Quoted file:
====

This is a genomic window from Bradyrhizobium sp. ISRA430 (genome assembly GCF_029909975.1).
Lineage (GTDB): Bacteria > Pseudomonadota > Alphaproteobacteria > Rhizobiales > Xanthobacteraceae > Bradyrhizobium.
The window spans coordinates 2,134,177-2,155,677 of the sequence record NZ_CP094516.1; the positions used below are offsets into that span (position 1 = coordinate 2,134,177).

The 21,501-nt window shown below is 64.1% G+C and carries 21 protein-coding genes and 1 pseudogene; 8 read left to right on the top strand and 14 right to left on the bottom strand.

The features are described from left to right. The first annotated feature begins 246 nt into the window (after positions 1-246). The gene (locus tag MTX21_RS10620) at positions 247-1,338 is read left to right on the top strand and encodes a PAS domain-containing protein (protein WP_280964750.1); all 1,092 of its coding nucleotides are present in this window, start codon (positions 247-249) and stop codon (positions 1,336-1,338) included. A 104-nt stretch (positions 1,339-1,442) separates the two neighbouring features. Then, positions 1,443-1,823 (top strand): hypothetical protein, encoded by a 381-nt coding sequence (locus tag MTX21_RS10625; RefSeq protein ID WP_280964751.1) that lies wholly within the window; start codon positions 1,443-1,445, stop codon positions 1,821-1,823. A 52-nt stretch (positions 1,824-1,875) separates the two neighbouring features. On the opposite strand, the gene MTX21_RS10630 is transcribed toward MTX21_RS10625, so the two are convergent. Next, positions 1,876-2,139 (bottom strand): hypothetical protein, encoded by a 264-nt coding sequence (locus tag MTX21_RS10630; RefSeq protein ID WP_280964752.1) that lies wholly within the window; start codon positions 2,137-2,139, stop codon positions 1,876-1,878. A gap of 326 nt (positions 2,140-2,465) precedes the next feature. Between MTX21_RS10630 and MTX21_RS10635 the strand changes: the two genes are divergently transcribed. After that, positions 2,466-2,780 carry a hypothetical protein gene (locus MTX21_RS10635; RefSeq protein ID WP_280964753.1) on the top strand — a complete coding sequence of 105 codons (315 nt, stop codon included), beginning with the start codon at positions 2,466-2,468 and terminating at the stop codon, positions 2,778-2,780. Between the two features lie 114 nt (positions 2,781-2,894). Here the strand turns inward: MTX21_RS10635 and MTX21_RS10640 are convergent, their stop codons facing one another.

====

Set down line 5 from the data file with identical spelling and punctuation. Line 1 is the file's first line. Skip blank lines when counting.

The features are described from left to right. The first annotated feature begins 246 nt into the window (after positions 1-246). The gene (locus tag MTX21_RS10620) at positions 247-1,338 is read left to right on the top strand and encodes a PAS domain-containing protein (protein WP_280964750.1); all 1,092 of its coding nucleotides are present in this window, start codon (positions 247-249) and stop codon (positions 1,336-1,338) included. A 104-nt stretch (positions 1,339-1,442) separates the two neighbouring features. Then, positions 1,443-1,823 (top strand): hypothetical protein, encoded by a 381-nt coding sequence (locus tag MTX21_RS10625; RefSeq protein ID WP_280964751.1) that lies wholly within the window; start codon positions 1,443-1,445, stop codon positions 1,821-1,823. A 52-nt stretch (positions 1,824-1,875) separates the two neighbouring features. On the opposite strand, the gene MTX21_RS10630 is transcribed toward MTX21_RS10625, so the two are convergent. Next, positions 1,876-2,139 (bottom strand): hypothetical protein, encoded by a 264-nt coding sequence (locus tag MTX21_RS10630; RefSeq protein ID WP_280964752.1) that lies wholly within the window; start codon positions 2,137-2,139, stop codon positions 1,876-1,878. A gap of 326 nt (positions 2,140-2,465) precedes the next feature. Between MTX21_RS10630 and MTX21_RS10635 the strand changes: the two genes are divergently transcribed. After that, positions 2,466-2,780 carry a hypothetical protein gene (locus MTX21_RS10635; RefSeq protein ID WP_280964753.1) on the top strand — a complete coding sequence of 105 codons (315 nt, stop codon included), beginning with the start codon at positions 2,466-2,468 and terminating at the stop codon, positions 2,778-2,780. Between the two features lie 114 nt (positions 2,781-2,894). Here the strand turns inward: MTX21_RS10635 and MTX21_RS10640 are convergent, their stop codons facing one another.